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Proteus syndrome



Proteus syndrome
Classification & external resources
Joseph Merrick, a suspected sufferer of a severe case.
OMIM 176920
DiseasesDB 30070
eMedicine derm/721  ped/1912
MeSH D016715

Proteus Syndrome is a congenital disorder that causes skin overgrowth and atypical bone development, often accompanied by tumors on over half the body. Since Dr. Michael Cohen identified it in 1979,[1] only a few more than 200 cases have been confirmed worldwide, with estimates that about 120 people are currently with the condition.[2] There may be many more than this, but those individuals correctly diagnosed usually have the most obvious manifestations of Proteus syndrome, leaving them severely disfigured. Proteus syndrome is named after the Greek sea-god Proteus, who could change his shape.

Additional recommended knowledge

Contents

Notable cases

This extremely rare condition would have remained obscure, were it not for the fact that Joseph Merrick — immortalized as the "Elephant Man" for a look imparted by his large facial tumours and the grayish hue of his overgrown skin — was lately diagnosed as having a particularly severe case of Proteus syndrome rather than, or in addition to, the neurofibromatosis that doctors once thought he had.[3] Oddly, Merrick's left arm and his genitals were entirely unaffected by the condition that grotesquely deformed every other portion of his body.

Presentation

Proteus syndrome causes an overgrowth of skin, bones, muscles, fatty tissues, and blood and lymphatic vessels.

Proteus syndrome is a progressive condition, wherein children are usually born without any obvious deformities. As they age, tumours as well as skin and bone growths appear. The severity and locations of these various asymmetrical growths vary greatly but typically the skull, one or more limbs and soles of the feet will be affected. There is a risk of premature death in affected individuals due to deep vein thrombosis and pulmonary embolism caused by the vessel malformations that are associated with this disorder. Further risks may occur due to the mass of extra tissue - Merrick himself died when he was choked by the weight of his head whilst asleep.

The disorder itself does not directly cause learning impairments: the distribution of intelligence among sufferers of Proteus syndrome mirrors that of the general population. However, the growths may cause secondary damage to the nervous system leading to cognitive disability. In addition, the presence of visible deformity may have a negative effect on the social experiences of the sufferer, causing cognitive and social deficits.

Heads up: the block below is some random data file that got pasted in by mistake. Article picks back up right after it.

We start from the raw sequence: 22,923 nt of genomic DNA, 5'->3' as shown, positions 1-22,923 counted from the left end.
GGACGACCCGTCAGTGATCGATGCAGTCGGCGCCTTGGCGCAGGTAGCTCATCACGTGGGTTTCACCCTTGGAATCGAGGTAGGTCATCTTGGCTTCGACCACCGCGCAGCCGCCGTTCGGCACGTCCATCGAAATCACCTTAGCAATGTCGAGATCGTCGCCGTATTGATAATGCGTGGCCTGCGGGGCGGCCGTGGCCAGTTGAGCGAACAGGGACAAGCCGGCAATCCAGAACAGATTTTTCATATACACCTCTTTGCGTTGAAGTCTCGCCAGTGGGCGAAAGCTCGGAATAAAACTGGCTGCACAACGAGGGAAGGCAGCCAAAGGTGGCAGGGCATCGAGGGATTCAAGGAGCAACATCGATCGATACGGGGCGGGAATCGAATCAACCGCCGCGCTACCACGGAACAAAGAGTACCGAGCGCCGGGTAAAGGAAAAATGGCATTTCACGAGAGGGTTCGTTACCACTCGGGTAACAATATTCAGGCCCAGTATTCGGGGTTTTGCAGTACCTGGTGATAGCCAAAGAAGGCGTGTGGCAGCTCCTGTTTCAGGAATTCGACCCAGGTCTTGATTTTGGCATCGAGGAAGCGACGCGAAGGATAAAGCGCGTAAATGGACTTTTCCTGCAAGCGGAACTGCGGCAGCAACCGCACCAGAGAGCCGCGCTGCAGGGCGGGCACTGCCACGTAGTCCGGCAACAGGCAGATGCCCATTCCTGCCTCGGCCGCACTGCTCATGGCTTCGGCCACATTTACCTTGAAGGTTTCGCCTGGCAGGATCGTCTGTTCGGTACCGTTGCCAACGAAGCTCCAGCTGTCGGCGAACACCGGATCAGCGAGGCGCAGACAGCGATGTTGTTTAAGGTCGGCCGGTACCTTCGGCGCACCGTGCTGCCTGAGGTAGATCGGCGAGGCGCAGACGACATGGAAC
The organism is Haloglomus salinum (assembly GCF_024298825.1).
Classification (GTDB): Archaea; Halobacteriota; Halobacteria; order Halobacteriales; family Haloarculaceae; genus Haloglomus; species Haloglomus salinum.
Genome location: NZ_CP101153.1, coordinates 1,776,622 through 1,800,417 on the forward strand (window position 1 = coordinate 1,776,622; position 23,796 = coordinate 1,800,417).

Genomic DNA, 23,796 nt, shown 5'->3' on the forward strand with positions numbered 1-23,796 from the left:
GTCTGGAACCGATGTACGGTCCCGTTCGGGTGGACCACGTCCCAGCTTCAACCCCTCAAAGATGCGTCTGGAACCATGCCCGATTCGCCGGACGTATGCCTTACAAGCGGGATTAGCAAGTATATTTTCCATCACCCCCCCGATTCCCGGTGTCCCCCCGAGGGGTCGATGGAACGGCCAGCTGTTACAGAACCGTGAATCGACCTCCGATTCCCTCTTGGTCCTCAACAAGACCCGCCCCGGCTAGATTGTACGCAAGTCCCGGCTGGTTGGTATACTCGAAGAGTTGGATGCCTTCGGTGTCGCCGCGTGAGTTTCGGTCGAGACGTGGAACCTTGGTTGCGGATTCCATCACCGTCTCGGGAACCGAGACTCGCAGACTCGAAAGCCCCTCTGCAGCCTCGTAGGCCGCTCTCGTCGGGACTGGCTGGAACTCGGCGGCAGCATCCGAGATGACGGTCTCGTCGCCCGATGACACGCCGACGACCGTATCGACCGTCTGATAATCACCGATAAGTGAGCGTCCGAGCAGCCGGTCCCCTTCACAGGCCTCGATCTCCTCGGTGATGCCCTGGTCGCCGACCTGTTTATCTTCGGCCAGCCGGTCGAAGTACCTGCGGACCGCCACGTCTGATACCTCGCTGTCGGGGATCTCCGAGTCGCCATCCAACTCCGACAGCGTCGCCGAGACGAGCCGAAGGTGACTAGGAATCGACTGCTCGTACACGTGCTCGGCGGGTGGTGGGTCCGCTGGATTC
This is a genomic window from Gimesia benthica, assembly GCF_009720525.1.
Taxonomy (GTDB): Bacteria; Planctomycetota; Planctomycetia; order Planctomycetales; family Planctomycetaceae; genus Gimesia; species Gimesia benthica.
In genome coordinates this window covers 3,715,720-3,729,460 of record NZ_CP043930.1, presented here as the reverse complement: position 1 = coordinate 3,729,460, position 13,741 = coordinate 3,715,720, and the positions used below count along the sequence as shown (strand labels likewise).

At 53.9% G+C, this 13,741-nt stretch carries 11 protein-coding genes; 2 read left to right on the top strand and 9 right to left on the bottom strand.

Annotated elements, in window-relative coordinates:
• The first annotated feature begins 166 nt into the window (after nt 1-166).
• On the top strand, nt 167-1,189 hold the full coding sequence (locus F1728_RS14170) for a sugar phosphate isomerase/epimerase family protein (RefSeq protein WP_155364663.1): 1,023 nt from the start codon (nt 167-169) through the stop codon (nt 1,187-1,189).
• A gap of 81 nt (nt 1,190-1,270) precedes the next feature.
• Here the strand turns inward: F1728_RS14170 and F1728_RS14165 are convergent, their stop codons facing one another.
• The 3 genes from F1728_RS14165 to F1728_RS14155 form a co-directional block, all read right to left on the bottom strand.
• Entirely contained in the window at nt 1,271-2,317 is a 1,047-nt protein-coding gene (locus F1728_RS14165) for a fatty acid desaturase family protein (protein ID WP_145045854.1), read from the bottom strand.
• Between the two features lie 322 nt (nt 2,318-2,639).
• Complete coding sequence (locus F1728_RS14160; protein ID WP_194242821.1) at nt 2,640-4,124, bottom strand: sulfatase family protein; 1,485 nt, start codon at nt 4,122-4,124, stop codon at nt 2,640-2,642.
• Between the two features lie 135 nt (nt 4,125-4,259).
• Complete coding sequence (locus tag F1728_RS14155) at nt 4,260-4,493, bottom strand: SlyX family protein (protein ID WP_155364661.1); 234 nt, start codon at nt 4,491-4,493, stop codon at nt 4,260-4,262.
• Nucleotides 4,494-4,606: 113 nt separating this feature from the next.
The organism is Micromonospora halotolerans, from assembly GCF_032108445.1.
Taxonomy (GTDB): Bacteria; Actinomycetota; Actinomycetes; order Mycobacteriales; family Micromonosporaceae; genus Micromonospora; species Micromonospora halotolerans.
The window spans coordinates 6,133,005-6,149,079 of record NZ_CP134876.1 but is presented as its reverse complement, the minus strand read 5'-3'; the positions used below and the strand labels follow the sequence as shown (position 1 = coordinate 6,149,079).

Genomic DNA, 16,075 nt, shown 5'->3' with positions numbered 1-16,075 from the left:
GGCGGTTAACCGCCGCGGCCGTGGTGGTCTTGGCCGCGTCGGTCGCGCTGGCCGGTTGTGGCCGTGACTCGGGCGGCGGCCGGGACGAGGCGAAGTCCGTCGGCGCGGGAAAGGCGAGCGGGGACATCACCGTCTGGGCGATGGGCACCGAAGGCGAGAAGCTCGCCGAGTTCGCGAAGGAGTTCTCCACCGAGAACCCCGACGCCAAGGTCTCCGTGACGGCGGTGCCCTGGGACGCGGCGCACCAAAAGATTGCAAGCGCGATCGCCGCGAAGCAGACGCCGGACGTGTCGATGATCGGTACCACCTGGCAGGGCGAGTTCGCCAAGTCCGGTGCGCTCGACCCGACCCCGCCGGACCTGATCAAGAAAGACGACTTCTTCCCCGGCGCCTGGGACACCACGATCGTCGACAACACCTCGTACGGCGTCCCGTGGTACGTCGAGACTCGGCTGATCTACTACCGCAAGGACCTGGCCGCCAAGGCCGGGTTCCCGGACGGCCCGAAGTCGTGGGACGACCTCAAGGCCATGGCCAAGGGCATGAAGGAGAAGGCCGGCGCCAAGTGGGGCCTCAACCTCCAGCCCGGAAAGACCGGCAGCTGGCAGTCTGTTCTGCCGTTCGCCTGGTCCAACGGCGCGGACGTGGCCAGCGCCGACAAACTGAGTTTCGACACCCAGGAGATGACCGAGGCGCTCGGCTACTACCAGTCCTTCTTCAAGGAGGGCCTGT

Causes

Researchers are still trying to determine the cause(s) of Proteus syndrome. Some research has shown the condition linked to PTEN on chromosome 10,[4] while other research points to chromosome 16.[5]

Treatment

While doctors can treat some of the symptoms (by removing tumors, for example), there is no known cure. Research into the causes of the condition is ongoing in the UK, supported by the Medical Board of the Proteus Family Network UK.

Classification

Many sources classify Proteus syndrome to be a type of nevus syndrome. Due to the mosaic distribution of lesions, it is hypothesized (but not confirmed) that the disorder is an example of genetic mosaicism.[6]

References

  1. ^ Cohen MM, Hayden PW (1979). "A newly recognized hamartomatous syndrome". Birth Defects Orig. Artic. Ser. 15 (5B): 291-6. PMID 118782.
  2. ^ Woman's 11-stone legs may be lost at BBC
  3. ^ Tibbles J, Cohen M (1986). "The Proteus syndrome: the Elephant Man diagnosed.". Br Med J (Clin Res Ed) 293 (6548): 683-5. PMID 3092979.
  4. ^ Smith JM, Kirk EP, Theodosopoulos G, et al (2002). "Germline mutation of the tumour suppressor PTEN in Proteus syndrome". J. Med. Genet. 39 (12): 937-40. PMID 12471211.
  5. ^ Cardoso MT, de Carvalho TB, Casulari LA, Ferrari I (2003). "Proteus syndrome and somatic mosaicism of the chromosome 16". Panminerva medica 45 (4): 267-71. PMID 15206168.
  6. ^ Cohen, M M (1993-10-01). "Proteus syndrome: clinical evidence for somatic mosaicism and selective review". American journal of medical genetics 47 (5): 645-52. ISSN 01487299. PMID 8266991.
  • Biesecker L, Happle R, Mulliken J, Weksberg R, Graham J, Viljoen D, Cohen M (1999). "Proteus syndrome: differential diagnosis, and patient evaluation.". Am J Med Genet 84 (5): 389-95. PMID 10360391.
  • Jamis-Dow C, Turner J, Biesecker L, Choyke P. "Radiologic manifestations of Proteus syndrome.". Radiographics 24 (4): 1051-68. doi:10.1148/rg.244035726. PMID 15256628.


 
This article is licensed under the GNU Free Documentation License. It uses material from the Wikipedia article "Proteus_syndrome". A list of authors is available in Wikipedia.
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